Eviction is a legal process by which a landlord can take back ownership of a rental unit. Each state has specific rules about the eviction of tenants, and if you don’t follow these rules correctly, you may be required to restart the full eviction procedure. Knowing what to avoid can help ensure a quick and relatively straightforward process. Here are three common mistakes you should avoid when seeking to evict a tenant.
Mistake 1: Self-Help Eviction
It is almost always illegal for a landlord to attempt “self-help” evictions. This type of eviction occurs when a landlord fails to follow established California legal procedures when removing a tenant from the property. and instead decides to take matters into his own hands. Examples of actions a landlord would take during a self-help eviction include:
- Changing locks on all tenants’ doors so they cannot enter their own home.
- Removing all of the tenant’s possessions from the property.
- Turning off tenant utilities so they have no hot water, electricity or gas.
- Harassing or threatening a tenant so that he or she will move.
Self-help evictions can also be dangerous. Don’t risk your life. Obey the law and let the courts and trained law enforcement resolve the problem.
Mistake 2: Not Giving the Proper Notice
The eviction process usually typically begins by presenting the tenant with an Eviction Notice. This Notice informs the tenant that you will begin formal eviction proceedings for the reason listed in the Notice.
In some cases, this Notice becomes necessary because tenants fail to pay their rent or are breaching their tenancy. Other times, this Notice is not due to the fault of the tenant. For example, a Notice can be given if the owner or a relative plans to move into the rental unit and occupy the premises as his primary residence.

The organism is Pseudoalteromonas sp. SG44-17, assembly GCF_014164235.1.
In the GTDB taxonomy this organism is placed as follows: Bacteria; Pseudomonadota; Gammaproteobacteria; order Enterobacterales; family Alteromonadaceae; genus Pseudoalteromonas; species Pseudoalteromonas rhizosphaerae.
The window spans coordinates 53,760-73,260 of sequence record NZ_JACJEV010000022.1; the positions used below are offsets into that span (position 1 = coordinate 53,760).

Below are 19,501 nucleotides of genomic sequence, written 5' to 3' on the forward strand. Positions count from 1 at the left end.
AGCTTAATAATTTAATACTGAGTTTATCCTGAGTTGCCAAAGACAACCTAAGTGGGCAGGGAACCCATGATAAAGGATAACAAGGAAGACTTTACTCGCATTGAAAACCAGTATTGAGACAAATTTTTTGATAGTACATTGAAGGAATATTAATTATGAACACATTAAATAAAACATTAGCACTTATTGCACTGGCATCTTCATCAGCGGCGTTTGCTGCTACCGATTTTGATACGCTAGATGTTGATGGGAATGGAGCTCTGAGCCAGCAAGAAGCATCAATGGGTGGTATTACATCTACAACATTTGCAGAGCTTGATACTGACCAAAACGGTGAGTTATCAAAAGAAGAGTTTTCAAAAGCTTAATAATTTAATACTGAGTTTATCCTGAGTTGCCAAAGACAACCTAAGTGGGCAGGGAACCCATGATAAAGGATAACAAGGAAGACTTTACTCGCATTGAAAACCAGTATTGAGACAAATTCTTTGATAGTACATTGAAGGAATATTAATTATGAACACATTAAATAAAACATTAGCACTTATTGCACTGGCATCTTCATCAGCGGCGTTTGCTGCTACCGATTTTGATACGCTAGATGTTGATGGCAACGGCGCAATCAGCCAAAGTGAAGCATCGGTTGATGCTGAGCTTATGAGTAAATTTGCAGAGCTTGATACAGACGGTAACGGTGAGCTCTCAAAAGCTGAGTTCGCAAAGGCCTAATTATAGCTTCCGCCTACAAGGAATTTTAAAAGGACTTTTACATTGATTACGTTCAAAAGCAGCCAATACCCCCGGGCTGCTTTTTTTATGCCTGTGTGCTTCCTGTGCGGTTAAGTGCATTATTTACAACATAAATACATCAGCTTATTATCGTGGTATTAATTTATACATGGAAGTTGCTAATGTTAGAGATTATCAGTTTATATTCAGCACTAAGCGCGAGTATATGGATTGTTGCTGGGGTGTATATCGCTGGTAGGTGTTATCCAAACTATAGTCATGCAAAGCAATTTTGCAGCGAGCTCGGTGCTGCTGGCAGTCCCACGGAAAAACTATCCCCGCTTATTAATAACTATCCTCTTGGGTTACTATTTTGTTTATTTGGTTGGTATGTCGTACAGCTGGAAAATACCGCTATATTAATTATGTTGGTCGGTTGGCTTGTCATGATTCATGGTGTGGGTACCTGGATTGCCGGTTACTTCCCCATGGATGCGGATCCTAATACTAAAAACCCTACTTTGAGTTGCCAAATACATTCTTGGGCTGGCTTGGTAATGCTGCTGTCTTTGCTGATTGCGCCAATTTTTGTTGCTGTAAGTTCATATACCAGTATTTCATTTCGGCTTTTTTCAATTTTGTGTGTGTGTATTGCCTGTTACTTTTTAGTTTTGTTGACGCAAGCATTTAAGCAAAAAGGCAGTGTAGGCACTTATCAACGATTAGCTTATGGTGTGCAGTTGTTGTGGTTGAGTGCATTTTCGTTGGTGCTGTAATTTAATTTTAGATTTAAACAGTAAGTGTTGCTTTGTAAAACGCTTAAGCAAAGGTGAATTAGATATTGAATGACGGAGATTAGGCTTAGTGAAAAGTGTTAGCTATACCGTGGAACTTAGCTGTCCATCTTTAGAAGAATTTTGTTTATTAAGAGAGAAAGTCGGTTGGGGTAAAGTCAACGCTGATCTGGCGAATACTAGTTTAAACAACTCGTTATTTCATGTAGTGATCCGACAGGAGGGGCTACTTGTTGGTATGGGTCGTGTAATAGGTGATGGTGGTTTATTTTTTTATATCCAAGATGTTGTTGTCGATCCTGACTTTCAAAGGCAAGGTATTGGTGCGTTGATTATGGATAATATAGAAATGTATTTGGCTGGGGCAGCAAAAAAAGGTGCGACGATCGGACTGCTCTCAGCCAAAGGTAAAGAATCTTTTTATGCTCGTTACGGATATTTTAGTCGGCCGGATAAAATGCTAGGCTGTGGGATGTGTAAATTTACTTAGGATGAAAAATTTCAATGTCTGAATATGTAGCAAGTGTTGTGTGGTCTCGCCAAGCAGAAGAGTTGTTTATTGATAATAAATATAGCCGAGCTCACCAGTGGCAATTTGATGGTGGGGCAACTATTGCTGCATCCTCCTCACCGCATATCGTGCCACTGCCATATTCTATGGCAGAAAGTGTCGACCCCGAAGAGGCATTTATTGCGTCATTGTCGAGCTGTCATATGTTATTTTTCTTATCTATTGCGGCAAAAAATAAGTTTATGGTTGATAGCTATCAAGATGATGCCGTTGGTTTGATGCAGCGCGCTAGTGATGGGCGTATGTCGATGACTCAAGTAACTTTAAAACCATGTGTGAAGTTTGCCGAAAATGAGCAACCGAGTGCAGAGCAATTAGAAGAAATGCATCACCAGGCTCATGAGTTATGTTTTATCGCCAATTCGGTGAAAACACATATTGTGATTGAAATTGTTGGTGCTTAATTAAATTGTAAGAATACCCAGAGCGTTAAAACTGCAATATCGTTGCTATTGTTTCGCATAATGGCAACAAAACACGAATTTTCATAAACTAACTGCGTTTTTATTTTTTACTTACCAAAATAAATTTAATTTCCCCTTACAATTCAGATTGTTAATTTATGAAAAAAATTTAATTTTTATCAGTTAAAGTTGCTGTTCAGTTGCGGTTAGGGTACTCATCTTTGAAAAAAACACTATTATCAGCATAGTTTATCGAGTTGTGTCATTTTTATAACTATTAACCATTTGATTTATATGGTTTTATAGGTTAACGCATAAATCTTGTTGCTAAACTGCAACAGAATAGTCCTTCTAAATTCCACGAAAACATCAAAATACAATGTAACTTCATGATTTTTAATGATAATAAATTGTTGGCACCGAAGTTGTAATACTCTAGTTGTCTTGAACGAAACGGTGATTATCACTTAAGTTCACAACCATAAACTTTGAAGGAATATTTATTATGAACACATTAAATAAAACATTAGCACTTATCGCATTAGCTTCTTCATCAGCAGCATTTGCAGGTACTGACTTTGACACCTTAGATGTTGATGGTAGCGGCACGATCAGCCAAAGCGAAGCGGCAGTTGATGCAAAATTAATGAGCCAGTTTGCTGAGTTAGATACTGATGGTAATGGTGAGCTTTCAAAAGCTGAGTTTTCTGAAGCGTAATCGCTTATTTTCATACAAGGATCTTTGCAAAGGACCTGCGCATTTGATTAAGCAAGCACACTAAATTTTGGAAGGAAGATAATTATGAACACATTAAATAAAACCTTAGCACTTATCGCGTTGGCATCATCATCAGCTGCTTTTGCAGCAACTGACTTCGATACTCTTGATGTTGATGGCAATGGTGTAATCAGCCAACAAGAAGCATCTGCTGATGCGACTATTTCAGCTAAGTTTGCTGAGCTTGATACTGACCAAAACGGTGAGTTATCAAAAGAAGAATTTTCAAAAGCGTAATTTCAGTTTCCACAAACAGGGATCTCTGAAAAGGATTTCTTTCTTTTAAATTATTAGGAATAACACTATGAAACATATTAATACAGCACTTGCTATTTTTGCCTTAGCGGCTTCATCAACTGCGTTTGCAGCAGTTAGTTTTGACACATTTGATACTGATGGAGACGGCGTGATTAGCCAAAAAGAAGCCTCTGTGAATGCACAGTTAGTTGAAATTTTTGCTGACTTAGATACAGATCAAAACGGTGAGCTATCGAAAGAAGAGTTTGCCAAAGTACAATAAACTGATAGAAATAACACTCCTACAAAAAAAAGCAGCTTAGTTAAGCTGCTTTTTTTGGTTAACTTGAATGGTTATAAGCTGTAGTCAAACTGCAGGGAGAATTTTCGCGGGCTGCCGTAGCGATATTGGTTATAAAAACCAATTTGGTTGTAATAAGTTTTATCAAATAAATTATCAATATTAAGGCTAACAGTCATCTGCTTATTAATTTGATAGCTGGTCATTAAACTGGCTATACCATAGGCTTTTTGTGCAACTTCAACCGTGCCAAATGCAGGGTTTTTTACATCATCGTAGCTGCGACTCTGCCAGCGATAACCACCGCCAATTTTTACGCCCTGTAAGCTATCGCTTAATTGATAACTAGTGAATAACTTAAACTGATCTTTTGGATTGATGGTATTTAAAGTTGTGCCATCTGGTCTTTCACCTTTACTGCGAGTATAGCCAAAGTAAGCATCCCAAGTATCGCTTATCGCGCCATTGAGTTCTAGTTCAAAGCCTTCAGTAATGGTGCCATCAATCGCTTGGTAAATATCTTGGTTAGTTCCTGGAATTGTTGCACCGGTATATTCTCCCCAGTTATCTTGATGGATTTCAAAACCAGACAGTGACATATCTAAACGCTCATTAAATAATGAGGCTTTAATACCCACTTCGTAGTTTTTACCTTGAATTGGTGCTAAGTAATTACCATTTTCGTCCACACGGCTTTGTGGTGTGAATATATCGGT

The Notice must comply with all legal requirements and must also be properly presented to the tenant using an acceptable method of service of process. If there are any defects in the Notice, you will likely be required to restart the eviction process from the beginning.
Mistake 3 – Not Having Evidence
Another common mistake landlords make is not having sufficient evidence to support their eviction request. Although each case is fact-specific, documents you should consider bringing to the eviction proceedings include the following.
- Signed Lease Agreement.
- Copy of all Notices given to the tenant
- Bank Statements.
- All Correspondence Between Yourself and the Tenant, including texts and emails
- Police reports
- Pictures of Damage to the property
- Complaints From Other Tenants.
- Any Other Evidence That Will Support the eviction.
There are many variations on the drama that comes with an eviction, but solving the problem always comes down to the same process. Lynx Legal Service has successfully evicted thousands of problem tenants by following that legal process. To schedule a confidential consultation or to start a case, call our firm at 888-441-2355, or send a completed intake and order form to us at firstname.lastname@example.org.